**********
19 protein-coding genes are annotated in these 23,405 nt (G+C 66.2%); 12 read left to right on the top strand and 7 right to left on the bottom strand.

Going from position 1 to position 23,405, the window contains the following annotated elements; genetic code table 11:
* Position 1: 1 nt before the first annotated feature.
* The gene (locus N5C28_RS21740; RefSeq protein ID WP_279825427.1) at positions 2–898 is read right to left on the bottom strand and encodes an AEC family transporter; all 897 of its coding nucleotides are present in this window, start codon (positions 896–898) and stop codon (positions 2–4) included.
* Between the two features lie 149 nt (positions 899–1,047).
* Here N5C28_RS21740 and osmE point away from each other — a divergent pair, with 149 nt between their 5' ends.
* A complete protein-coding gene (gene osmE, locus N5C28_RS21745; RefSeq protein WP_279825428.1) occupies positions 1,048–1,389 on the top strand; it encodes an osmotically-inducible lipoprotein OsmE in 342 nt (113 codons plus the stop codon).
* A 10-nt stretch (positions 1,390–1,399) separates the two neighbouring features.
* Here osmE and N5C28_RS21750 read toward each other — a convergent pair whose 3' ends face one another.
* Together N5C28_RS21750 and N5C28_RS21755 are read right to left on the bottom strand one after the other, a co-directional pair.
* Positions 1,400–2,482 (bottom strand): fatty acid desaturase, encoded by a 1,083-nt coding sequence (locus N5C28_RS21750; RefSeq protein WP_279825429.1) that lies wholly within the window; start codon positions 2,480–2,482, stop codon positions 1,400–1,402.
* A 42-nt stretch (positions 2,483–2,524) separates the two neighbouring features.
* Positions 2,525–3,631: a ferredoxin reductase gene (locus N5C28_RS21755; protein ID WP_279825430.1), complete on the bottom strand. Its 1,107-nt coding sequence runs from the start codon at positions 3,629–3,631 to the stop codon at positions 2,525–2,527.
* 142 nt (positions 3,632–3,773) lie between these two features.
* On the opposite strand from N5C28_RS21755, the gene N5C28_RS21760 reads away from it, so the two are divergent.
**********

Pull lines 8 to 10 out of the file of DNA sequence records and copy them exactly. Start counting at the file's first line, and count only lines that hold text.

* A 10-nt stretch (positions 1,390–1,399) separates the two neighbouring features.
* Here osmE and N5C28_RS21750 read toward each other — a convergent pair whose 3' ends face one another.
* Together N5C28_RS21750 and N5C28_RS21755 are read right to left on the bottom strand one after the other, a co-directional pair.